Healthy & Beautiful Gardens
Organic disease and pest control
Friday, May 9th, 2014
Issue 19, Volume 18.
First and most importantly is to know that a healthy plant is your best defense. That means correct watering and healthy soil. The plants that usually get attacked by either fungus or pests are usually stressed due to heat, lack of water, too much water, not enough sun, etc. So always address those issues first.
There are many types of diseases that affect various plants and I can’t address them all here now, fungus is a big issue and there are many organic methods to deal with those. Roses are a big one for fungal diseases, from rust, powdery mildew to black spot, these diseases respond to several organic treatments. I use a mixture of baking soda, ½ c. to a gallon of water and a tablespoon of "Neem oil", you can also add a tablespoon of a liquid soap such as Dr. Bronners, or a mild dish soap, mix well and spray.
Make sure to cover all leaves on plants. If you "overhead water" with sprinklers, which I don’t recommend, this fungicide will wash off, so you might need to hand water with hose for a week, otherwise convert to drip irrigation. This mixture will also help kill off many pests and their eggs as a bonus.
When it gets really hot out plants get stressed, especially those in terra cotta pots, and you may see them fading, shriveling up, and if you look closely you may see very fine webbing on the bottom sides of your leaves â€“ this is the spider mite. The fastest way to get rid of them is with a hard jet of water, as well as watering the plant more of course, also spraying with a Neem oil or liquid soap in water mixture. Be vigilant!
If you’re dealing with caterpillars my recommendation is something called "Bt" or Bacillus thuringiensis â€“ just ask for Bt at the garden center. It is basically beneficial organisms that caterpillars eat that disrupt their digestive systems and cause them to die. I also try to hand pick as many off as I can, it really helps believe it or not, and if you’re growing tomatoes you know how much damage can be done in just one night by them.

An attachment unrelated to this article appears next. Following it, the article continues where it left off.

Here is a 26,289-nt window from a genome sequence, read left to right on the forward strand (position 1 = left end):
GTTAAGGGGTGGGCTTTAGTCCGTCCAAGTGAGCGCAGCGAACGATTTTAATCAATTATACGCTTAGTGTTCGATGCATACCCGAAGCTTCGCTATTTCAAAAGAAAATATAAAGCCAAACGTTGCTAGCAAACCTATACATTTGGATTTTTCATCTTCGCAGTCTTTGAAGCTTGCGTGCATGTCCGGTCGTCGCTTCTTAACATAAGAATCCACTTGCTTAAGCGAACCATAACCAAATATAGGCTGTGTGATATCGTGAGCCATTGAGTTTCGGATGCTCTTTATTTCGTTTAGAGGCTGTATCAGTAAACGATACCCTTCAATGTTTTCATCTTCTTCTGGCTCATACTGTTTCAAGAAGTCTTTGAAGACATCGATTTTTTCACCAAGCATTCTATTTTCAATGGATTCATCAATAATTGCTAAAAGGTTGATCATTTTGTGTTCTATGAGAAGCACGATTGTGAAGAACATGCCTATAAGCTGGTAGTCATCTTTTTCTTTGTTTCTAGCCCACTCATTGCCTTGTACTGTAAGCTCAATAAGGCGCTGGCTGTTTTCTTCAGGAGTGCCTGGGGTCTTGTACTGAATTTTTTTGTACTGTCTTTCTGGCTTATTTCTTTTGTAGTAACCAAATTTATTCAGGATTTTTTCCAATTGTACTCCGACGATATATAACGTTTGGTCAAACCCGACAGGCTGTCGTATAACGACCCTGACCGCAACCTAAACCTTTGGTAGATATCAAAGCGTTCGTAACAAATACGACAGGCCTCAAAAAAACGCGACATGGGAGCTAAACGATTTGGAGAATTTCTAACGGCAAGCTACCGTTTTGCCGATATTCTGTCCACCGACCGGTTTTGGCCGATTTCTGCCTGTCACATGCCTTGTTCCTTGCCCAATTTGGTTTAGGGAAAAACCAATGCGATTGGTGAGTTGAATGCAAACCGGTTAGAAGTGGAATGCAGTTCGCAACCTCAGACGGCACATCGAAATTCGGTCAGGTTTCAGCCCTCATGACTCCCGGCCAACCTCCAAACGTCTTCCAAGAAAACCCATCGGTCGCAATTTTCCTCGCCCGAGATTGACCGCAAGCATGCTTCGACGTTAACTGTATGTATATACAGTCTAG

Slugs and snails are an easy one with several ways to get rid of them. Place boards out at night where they have been seen when they are active. They will hide under them. Pick the boards up in the morning and throw them in the trash. Bury a saucer full of flat beer in the garden where they frequent â€“ both slugs and snails will be attracted to it and drown.
Diatomaceous earth â€“ one of my personal favorites â€“ sprinkle around in the area they frequent, this is also good for those annoying "pillbugs" and it literally cuts them up as they crawl through it. You can buy a box of this at most nurseries or pool supply centers.
One of my most annoying pests, indoors and out, has been a little fly called the "fungus gnat." They usually come from the nursery and are already in the potting soil. They can destroy a greenhouse in no
I have used yellow sticky traps to good advantage, along with setting out bowls of water to which I add a drop or two of liquid soap â€“ they are attracted to the water, but then can’t fly away and drown.
In addition to these after the fact control methods, I highly recommend encouraging the many beneficial insects out there to live in your garden by providing sources of nectar for them.
Ladybugs, praying mantis, and green lacewings are three of the top in my opinion. Many of these insects are available to purchase if you don’t see them in your garden already and need them. If you refrain from using toxic chemicals, you will usually see the beneficial insects coming in to feast. There are many plants that encourage them to stay in your garden as well â€“ dill is a great one to grow for
Have fun in your garden and as always I’m available for consultations and design work.
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